MREA Recap -Wow, Wow, WOW!

I Don’t have alot of time for a proper recap, -this weekend is INSANE: I have the Sierra Club of MAdison coming for a tour of our yard, Sunday we are installing a rain garden for a client, and Monday I take shipment of 80 Wine Barrels (by semi) from Kentucky.  But there are a few things that I firmly believe are urgent enough that I will at least repost what I wrote for our Sustain Jefferson Group as a recap: 

Our Message is VITAL
For almost the entire weekend we had being queuing up to hear our message of grassroots, bottom up sustainability.  We had numerous visitors shake our hands and say “THANK YOU -you are the only people here with the answers to the questions that I came searching for solutions for.”  “You were more helpful than any other booth here”.  The fact that normal citizens: not corporations, not huge, branded non-profits, not the government were able to create something as simple and effective as the Earth Victory Garden (EVG) or as fascinating as the Gasifier was incredibly inspiring to the attendees of the MREA.   Our group is young, we may be struggling to juggle multiple tasks, but we simply MUST continue to do our work… and teach others to do the same.

The Gasifier Rocks
I joined in on the gasifier project to learn skills and hang out with interesting people.  Maybe telling people about how cool it 1000 times this weekend I ended up convincing myself, but I am absolutely certain this project was the most exciting thing at the Fair.  The cold hard fact is that we are one of only a very small handful of groups in the entire country with a working gasifier that can heat and power a home with materials found in every community in the country.  While not everyone will be willing or able to build there own, there are hundreds of people who want to, and thousands and thousands who are inspired by it. This project is paradigm shattering and I want to be a part of pushing it forward in a BIG way.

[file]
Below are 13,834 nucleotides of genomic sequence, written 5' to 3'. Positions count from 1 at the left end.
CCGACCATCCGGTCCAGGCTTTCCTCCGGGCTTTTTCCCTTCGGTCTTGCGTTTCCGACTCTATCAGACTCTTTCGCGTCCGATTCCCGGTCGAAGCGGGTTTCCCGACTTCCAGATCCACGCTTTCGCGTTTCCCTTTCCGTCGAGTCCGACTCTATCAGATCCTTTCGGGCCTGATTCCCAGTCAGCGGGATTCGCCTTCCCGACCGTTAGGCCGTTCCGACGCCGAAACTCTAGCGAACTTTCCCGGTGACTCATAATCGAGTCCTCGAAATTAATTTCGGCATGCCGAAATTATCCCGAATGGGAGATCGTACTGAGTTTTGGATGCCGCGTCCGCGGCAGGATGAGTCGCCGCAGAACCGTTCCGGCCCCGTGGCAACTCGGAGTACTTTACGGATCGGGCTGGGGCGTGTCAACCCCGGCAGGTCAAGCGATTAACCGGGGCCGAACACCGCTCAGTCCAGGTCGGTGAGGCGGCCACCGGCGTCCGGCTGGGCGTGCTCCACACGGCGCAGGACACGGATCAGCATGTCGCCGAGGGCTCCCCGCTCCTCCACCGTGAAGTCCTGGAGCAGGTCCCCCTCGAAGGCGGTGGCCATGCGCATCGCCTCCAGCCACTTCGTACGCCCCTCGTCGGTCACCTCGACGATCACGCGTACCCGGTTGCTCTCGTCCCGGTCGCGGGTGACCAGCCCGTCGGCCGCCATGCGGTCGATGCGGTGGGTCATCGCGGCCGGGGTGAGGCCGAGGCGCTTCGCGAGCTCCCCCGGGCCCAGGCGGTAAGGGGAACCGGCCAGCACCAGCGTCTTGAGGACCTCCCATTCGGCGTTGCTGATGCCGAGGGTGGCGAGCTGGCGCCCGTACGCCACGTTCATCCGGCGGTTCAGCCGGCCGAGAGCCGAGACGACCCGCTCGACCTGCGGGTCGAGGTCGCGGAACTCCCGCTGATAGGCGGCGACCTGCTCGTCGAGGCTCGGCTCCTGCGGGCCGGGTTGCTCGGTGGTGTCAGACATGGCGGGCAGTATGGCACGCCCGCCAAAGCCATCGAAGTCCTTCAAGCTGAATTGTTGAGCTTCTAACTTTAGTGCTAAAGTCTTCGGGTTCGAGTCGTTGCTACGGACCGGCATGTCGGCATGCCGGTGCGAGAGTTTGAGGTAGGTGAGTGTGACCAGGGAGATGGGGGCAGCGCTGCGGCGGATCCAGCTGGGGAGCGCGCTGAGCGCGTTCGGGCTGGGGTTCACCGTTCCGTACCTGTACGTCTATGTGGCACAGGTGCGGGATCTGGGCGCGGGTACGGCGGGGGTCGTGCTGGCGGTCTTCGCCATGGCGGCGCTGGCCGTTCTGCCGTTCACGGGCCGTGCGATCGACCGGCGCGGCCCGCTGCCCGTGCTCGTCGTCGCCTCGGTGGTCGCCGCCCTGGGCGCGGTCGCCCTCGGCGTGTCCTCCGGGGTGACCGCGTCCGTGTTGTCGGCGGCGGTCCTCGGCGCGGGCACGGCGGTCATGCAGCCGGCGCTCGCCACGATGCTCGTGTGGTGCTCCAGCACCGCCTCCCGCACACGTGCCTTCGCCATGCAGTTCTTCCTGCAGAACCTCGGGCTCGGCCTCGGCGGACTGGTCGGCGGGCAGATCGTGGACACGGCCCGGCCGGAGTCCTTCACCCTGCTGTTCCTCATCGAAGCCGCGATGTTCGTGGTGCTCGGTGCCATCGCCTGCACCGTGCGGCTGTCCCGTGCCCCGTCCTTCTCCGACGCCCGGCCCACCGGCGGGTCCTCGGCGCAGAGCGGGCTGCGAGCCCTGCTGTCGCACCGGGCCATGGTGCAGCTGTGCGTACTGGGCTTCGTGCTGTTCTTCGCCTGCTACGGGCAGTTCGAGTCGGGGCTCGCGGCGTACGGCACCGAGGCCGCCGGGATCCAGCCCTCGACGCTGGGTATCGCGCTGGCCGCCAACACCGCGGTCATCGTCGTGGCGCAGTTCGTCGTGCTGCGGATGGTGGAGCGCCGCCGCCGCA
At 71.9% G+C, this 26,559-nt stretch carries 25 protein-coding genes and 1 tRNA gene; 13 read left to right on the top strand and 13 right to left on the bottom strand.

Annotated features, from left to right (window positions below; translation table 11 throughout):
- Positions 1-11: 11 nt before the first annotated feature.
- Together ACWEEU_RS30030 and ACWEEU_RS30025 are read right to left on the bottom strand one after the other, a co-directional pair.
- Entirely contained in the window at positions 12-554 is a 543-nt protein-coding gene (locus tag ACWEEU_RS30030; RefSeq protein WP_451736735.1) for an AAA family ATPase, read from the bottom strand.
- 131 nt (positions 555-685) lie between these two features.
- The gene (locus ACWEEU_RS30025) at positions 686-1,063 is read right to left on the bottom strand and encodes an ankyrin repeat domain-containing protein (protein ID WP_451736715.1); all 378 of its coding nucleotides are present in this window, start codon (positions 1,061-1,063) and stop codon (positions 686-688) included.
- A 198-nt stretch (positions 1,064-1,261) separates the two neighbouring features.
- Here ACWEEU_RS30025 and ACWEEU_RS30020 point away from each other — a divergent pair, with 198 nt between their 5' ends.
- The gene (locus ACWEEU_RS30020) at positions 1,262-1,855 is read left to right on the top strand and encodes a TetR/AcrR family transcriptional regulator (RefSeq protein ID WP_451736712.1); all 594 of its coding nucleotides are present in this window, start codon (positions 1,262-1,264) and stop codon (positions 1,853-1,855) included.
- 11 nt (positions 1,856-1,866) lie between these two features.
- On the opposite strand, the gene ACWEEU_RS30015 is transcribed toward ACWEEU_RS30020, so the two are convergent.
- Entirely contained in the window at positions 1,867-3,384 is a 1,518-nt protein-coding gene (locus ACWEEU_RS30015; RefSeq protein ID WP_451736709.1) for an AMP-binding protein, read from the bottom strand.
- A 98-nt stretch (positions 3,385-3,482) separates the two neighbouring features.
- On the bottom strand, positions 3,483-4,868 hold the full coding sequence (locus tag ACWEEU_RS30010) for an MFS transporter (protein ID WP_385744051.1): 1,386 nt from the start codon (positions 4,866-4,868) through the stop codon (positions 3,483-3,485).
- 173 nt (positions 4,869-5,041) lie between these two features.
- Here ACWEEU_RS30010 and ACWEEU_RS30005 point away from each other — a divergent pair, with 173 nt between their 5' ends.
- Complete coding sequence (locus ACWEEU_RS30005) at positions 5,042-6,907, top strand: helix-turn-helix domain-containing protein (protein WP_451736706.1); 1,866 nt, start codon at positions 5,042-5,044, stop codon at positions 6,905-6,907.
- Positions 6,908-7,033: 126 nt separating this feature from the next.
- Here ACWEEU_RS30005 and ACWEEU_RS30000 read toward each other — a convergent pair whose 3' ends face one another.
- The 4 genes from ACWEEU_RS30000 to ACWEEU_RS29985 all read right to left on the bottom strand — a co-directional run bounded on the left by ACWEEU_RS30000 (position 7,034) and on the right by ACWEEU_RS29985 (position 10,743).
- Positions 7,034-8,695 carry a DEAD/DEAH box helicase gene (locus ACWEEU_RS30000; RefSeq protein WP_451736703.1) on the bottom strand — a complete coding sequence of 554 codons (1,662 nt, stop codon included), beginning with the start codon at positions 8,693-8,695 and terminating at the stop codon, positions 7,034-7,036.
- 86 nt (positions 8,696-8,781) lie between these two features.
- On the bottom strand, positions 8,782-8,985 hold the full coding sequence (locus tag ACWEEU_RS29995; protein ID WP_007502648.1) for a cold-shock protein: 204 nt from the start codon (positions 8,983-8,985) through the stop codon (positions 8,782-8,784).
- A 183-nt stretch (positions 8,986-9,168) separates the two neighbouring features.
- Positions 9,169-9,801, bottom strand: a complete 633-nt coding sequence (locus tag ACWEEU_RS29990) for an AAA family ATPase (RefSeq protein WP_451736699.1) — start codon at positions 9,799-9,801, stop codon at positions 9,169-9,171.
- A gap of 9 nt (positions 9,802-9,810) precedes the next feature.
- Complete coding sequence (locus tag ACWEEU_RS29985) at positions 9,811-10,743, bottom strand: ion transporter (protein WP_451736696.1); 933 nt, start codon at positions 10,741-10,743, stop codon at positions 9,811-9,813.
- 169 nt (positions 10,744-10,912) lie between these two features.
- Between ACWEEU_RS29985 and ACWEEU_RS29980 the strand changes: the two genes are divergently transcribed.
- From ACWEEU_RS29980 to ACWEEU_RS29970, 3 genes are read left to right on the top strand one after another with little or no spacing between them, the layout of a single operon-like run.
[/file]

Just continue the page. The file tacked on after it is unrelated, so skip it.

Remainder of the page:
The EVG is on to something
I had expected the Victory Garden presentation to draw about 25-50 people.  Its an energy fair right?  The tent was over flowing with hundreds and the attendees were hanging on every word.  People lined up 30 deep after words to learn more -to do it themselves, to help their neighbors, and even other 501C3’s that wanted to take it back to their communities. Systems thinking is mind blowing to those who have never thought that way.  I will work hard in the next 2 weeks to get it all online -pamphlets, plans, systems thinking -all of it.  For now it will be on my blog, but we can get it to SJ or anywhere else from there.

TNS works
System thinking, diverse networking, and community building are concepts that people are ready for.  After Greg’s presentation the rest of the weekend was a steady stream of attendees thanking him for his poignant message that changed them.  I think many of them had searched the entire fair to find our booth just to hear more.

We are in a moment of incredible possibility and importance in history.
Our message is vital, it is poignant, and it is the future.
We are Being the Change.

Thank you all for making it happen, and in advance for all the work we have in front of us.

In the next few weeks I plan on creating Pages for the EVG and the Gasifier so that all of you have the chance to recreate them in your communities.  The MREA was INCREDIBLE: the energy of the people, the free beer for hybrid drivers, the interest in CHANGE.  VERY inspired since my return!

-Rob

Eco-Victory Garden: The Sustainable Salad

I posted recently about an idea for providing low cost garden systems that came to me while blog surfing. There is so much buzz about Michael Pollan’s new book, and at the same time so many of the Garden Blog set have Spring Fever and are challenging each other to various great ways to expand their gardens. But what if you read Pollan’s books, get all fired up about eating fresh food, but have zero experience with gardening and no garden blogger friends?